2012-10-16 18:26:19.000 – Brian Fitzgerald, Weather Observer/Education Specialist
L to R: McKenzie, Monahan, Pagliuca and Dodge
Eighty years ago yesterday, Alex McKenzie, Robert Scott Monahan, Salvatore Pagliuca and Joe Dodge with the help of many supporters took their very first weather observation under a newly formed group of citizen-scientists known as the Mount Washington Observatory. Picking up where the U.S. Signal Service (the precursor to the Weather Bureau) had left off decades earlier, the new observers began settling in for their first winter at the home of the world’s worst weather in the cramped quarters of the Auto Road’s Stage Office, moving supplies, and tweaking instruments.
In a similar tradition, the summit was buzzing with projects to finish yesterday before winter settles in for good. Instead of receiving deliveries of coal or fixing telegraph lines, we found ourselves replacing one of our old refrigerators and freezers with the help of our valley staff and Mount Washington State Park employees, and shoring up storm windows/working with communications engineers in our server room to make sure everything is in working order (winter repair visits become just a tad more difficult).
While the technology may be different from 1932, many things remain the same. The most obvious thing, as you might imagine, is that our weather observations are still happening, every hour on the hour without fail. Governing weather organizations and more technically-advanced instruments have certainly changed over the years, yet whenever an observer goes outside we still have our sling psychrometer in hand (unless we’re in the clouds) ready to assess the temperature and dew point just as we have since our inception.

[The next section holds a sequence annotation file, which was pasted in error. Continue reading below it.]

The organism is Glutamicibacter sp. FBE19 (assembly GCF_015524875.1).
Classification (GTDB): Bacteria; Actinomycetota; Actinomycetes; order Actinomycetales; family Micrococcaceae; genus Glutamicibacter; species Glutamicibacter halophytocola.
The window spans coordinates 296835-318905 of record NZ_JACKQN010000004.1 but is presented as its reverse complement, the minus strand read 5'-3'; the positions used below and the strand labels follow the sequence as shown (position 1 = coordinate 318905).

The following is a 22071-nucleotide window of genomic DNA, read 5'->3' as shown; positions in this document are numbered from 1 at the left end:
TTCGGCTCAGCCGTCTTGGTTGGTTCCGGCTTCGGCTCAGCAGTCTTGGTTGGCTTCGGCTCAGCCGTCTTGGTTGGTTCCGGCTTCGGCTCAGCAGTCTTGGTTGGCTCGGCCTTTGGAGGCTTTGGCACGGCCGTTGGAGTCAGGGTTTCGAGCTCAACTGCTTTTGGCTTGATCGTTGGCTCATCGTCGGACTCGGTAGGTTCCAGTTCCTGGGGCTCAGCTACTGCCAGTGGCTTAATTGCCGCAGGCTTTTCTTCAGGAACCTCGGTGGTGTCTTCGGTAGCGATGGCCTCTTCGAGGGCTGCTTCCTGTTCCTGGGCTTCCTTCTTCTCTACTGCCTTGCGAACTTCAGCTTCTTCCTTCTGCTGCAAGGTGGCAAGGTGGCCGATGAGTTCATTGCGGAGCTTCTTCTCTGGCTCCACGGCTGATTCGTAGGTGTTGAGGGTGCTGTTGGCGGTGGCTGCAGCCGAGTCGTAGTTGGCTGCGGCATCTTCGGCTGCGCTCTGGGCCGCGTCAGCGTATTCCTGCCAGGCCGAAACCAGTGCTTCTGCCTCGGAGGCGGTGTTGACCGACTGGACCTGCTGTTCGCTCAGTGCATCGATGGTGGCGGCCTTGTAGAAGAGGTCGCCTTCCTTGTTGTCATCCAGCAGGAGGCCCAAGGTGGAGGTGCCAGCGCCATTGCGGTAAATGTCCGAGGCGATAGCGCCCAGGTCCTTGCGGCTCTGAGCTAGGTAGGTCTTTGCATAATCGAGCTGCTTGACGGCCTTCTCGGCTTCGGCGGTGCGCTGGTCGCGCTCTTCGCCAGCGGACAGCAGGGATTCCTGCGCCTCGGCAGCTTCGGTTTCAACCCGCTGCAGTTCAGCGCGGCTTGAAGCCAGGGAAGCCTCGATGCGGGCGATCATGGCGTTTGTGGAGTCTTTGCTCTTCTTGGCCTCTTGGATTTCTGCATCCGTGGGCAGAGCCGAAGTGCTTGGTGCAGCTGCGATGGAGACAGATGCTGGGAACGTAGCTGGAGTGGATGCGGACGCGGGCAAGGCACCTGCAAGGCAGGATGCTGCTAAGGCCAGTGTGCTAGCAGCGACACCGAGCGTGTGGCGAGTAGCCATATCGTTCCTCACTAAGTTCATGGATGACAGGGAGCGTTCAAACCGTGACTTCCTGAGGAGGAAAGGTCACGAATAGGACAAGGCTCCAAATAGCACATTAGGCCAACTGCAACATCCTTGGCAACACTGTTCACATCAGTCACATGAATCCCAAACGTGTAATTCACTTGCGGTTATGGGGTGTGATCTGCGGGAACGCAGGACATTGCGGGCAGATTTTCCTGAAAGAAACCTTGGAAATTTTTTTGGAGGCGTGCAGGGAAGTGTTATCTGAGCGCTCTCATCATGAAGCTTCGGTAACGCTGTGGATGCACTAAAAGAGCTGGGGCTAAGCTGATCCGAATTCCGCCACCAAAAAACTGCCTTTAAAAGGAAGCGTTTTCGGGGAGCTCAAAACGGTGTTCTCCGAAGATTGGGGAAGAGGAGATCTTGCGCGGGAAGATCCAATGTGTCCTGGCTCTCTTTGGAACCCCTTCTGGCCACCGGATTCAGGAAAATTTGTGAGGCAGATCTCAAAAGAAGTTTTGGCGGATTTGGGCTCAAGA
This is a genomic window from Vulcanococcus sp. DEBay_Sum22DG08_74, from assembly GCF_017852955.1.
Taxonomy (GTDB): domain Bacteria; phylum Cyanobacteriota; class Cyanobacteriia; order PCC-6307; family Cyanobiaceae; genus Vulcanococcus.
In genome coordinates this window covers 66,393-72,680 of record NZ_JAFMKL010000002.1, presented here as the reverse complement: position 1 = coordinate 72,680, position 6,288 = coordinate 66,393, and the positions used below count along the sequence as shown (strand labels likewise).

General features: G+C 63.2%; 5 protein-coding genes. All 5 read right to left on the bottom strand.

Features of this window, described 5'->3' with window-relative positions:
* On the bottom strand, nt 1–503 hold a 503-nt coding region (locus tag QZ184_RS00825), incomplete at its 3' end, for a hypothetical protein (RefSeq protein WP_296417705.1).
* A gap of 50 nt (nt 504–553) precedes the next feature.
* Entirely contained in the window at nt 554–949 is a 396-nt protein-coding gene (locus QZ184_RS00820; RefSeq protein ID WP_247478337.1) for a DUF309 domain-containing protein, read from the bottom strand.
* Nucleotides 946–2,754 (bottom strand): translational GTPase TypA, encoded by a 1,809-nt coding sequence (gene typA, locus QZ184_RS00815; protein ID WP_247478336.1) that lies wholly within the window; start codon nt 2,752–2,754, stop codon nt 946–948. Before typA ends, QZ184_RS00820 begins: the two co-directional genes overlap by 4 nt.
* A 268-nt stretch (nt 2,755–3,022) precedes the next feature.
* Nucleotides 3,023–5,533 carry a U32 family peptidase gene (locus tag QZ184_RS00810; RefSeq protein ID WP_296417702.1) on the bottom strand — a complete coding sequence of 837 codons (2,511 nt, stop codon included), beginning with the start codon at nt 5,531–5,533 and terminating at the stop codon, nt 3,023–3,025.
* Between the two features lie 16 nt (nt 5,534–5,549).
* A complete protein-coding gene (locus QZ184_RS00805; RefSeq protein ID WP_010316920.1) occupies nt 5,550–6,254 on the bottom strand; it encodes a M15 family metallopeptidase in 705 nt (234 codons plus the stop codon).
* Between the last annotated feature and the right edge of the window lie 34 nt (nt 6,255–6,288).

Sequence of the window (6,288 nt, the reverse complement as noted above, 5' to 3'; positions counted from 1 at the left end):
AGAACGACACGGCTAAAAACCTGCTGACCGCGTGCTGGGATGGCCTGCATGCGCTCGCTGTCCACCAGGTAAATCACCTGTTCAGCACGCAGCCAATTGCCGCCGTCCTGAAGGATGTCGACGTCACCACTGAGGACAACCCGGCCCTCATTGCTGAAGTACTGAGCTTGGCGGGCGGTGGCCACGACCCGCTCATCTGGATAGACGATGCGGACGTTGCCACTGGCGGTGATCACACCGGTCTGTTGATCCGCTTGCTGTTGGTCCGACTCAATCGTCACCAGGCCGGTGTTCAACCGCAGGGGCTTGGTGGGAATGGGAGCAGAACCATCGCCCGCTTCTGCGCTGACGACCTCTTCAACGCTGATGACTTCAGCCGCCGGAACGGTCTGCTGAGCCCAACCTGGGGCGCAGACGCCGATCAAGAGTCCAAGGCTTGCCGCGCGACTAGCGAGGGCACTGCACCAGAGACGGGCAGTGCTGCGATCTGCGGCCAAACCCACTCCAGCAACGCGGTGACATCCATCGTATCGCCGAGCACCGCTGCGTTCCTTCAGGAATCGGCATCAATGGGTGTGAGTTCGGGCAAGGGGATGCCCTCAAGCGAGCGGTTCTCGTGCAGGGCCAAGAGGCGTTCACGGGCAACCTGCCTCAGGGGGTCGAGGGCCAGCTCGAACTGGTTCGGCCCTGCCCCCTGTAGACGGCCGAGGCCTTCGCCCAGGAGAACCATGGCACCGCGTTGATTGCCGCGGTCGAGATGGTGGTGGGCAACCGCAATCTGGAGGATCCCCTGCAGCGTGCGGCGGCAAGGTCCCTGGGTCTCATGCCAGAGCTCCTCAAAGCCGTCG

If you have spent any time with the Mount Washington Observatory in the past 80 years, chances are you have noticed another time-resilient quality: passion. From our Management, to Interns, Observers, Volunteers or Members, passion runs deep for this organization, and more pointedly, Mount Washington. Anyone who has felt the rush of the wind against their body, the stinging, choking cold, or seen the sun rise up over the Atlantic or set west onto the Green Mountains has been touched by this place. And it’s that sense of place that has kept us all coming back over the years (or kept us here for some of us).
I am willing to bet that back in October of 1932 McKenzie, Monahan, Pagliuca and Dodge were probably not celebrating the start of the Observatory, especially when so much work was needed to be done. Fast forward 80 years and here we were battening down the hatches and carrying and replacing major appliances as fast as possible while the weather still allowed, with celebration being only an after-thought (our volunteers did make a fantastic birthday cake, though). I’m proud of our heritage and traditions here at the Observatory, and just as proud to think of where the Observatory is today and where it will be in the future. I feel confident that in another eighty years our passion, curiosity, and wonder for Mount Washington will still be here- along with a robust and enduring Observatory.
Thank you to everyone who has stood by the Mount Washington Observatory over the years!
Here’s to the next 80!
Brian Fitzgerald, Weather Observer/Education Specialist